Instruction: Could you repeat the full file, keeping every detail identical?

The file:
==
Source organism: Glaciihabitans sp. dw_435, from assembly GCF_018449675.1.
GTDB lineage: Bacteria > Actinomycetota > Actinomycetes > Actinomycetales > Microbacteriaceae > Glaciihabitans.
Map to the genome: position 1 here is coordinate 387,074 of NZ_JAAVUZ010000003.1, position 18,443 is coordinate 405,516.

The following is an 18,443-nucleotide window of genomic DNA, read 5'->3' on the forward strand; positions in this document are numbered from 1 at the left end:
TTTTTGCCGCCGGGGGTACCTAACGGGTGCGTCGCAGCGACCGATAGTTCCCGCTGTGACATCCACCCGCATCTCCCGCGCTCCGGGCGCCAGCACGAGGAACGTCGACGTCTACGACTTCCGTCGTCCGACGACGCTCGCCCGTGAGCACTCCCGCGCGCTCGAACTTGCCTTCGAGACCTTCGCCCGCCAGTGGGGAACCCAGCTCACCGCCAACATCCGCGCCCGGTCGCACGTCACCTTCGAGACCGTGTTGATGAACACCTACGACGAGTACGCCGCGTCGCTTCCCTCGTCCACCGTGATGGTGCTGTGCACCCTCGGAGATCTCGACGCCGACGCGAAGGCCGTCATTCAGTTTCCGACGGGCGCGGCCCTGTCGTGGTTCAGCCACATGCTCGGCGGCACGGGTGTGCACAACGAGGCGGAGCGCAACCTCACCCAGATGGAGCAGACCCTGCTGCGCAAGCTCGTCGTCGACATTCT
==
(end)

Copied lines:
Source organism: Glaciihabitans sp. dw_435, from assembly GCF_018449675.1.
GTDB lineage: Bacteria > Actinomycetota > Actinomycetes > Actinomycetales > Microbacteriaceae > Glaciihabitans.
Map to the genome: position 1 here is coordinate 387,074 of NZ_JAAVUZ010000003.1, position 18,443 is coordinate 405,516.

The following is an 18,443-nucleotide window of genomic DNA, read 5'->3' on the forward strand; positions in this document are numbered from 1 at the left end:
TTTTTGCCGCCGGGGGTACCTAACGGGTGCGTCGCAGCGACCGATAGTTCCCGCTGTGACATCCACCCGCATCTCCCGCGCTCCGGGCGCCAGCACGAGGAACGTCGACGTCTACGACTTCCGTCGTCCGACGACGCTCGCCCGTGAGCACTCCCGCGCGCTCGAACTTGCCTTCGAGACCTTCGCCCGCCAGTGGGGAACCCAGCTCACCGCCAACATCCGCGCCCGGTCGCACGTCACCTTCGAGACCGTGTTGATGAACACCTACGACGAGTACGCCGCGTCGCTTCCCTCGTCCACCGTGATGGTGCTGTGCACCCTCGGAGATCTCGACGCCGACGCGAAGGCCGTCATTCAGTTTCCGACGGGCGCGGCCCTGTCGTGGTTCAGCCACATGCTCGGCGGCACGGGTGTGCACAACGAGGCGGAGCGCAACCTCACCCAGATGGAGCAGACCCTGCTGCGCAAGCTCGTCGTCGACATTCT